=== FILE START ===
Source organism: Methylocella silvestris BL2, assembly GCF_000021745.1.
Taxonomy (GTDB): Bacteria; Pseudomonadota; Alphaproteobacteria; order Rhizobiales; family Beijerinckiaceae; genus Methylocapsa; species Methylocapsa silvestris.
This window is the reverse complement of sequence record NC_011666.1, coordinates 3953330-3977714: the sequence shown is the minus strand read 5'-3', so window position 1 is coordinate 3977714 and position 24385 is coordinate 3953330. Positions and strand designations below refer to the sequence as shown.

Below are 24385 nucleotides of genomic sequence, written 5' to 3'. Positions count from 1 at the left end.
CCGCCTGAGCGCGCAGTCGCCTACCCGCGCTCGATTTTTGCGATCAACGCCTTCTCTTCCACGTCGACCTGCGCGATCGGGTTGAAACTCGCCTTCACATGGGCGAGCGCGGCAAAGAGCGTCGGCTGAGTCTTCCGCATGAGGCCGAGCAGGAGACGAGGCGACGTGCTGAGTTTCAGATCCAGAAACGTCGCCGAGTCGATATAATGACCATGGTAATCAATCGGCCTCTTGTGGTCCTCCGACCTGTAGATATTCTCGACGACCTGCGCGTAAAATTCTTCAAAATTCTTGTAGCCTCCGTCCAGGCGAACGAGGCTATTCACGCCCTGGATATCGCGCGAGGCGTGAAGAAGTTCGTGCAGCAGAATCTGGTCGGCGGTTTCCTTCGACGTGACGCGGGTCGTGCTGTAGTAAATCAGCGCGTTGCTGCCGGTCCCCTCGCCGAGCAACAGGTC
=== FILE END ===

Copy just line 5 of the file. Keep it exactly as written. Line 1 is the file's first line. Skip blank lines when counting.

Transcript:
CCGCCTGAGCGCGCAGTCGCCTACCCGCGCTCGATTTTTGCGATCAACGCCTTCTCTTCCACGTCGACCTGCGCGATCGGGTTGAAACTCGCCTTCACATGGGCGAGCGCGGCAAAGAGCGTCGGCTGAGTCTTCCGCATGAGGCCGAGCAGGAGACGAGGCGACGTGCTGAGTTTCAGATCCAGAAACGTCGCCGAGTCGATATAATGACCATGGTAATCAATCGGCCTCTTGTGGTCCTCCGACCTGTAGATATTCTCGACGACCTGCGCGTAAAATTCTTCAAAATTCTTGTAGCCTCCGTCCAGGCGAACGAGGCTATTCACGCCCTGGATATCGCGCGAGGCGTGAAGAAGTTCGTGCAGCAGAATCTGGTCGGCGGTTTCCTTCGACGTGACGCGGGTCGTGCTGTAGTAAATCAGCGCGTTGCTGCCGGTCCCCTCGCCGAGCAACAGGTC